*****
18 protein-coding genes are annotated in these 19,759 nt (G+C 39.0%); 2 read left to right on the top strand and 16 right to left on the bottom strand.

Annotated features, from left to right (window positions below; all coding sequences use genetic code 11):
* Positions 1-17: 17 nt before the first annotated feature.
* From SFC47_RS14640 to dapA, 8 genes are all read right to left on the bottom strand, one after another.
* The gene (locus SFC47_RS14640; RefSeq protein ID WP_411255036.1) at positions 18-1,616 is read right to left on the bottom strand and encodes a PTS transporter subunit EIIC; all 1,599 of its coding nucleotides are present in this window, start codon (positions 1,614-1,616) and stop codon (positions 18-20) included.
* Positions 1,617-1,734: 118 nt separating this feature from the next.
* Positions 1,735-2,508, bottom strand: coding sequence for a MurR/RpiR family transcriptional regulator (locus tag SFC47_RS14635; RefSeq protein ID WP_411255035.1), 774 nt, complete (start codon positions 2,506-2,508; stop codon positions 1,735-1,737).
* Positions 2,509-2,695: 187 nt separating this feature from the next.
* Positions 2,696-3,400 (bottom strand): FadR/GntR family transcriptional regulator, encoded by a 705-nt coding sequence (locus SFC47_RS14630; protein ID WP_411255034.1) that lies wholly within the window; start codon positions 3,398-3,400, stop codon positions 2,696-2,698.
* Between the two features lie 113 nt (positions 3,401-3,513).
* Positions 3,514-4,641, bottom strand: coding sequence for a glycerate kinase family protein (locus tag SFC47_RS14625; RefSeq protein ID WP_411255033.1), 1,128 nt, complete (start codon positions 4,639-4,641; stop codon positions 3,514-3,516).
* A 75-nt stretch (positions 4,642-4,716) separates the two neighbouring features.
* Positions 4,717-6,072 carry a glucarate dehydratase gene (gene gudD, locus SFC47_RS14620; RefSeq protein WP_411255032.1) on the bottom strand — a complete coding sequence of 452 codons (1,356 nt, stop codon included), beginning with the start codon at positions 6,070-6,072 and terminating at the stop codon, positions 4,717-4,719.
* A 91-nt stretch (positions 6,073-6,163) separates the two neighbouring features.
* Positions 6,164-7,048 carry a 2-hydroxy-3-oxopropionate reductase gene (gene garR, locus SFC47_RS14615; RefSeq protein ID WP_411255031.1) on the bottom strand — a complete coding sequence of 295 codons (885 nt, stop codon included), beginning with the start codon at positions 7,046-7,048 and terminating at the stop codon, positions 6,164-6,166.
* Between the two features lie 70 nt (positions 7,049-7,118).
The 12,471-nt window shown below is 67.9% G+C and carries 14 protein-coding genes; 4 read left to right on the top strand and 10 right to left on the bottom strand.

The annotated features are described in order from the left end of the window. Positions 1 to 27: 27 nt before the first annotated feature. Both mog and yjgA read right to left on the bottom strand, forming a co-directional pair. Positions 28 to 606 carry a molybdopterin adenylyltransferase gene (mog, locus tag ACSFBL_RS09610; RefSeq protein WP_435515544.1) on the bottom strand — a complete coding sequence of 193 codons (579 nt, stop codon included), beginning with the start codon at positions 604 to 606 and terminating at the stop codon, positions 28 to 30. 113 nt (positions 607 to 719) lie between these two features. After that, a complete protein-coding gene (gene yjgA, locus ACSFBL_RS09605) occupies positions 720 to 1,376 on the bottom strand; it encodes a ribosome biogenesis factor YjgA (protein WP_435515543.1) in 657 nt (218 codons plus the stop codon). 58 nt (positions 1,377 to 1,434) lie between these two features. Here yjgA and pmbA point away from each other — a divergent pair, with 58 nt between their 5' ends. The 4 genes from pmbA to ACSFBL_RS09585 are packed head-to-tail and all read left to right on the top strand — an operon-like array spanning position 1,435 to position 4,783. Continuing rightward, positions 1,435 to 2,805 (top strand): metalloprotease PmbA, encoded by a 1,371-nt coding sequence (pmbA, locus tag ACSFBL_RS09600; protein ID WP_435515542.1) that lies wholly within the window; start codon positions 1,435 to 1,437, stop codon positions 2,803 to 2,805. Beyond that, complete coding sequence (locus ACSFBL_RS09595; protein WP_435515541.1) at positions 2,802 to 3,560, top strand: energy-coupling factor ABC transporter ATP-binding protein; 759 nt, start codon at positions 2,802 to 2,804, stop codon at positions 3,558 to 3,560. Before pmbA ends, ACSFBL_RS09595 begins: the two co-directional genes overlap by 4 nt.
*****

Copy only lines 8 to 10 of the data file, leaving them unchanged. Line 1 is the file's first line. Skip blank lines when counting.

* Positions 2,509-2,695: 187 nt separating this feature from the next.
* Positions 2,696-3,400 (bottom strand): FadR/GntR family transcriptional regulator, encoded by a 705-nt coding sequence (locus SFC47_RS14630; protein ID WP_411255034.1) that lies wholly within the window; start codon positions 3,398-3,400, stop codon positions 2,696-2,698.
* Between the two features lie 113 nt (positions 3,401-3,513).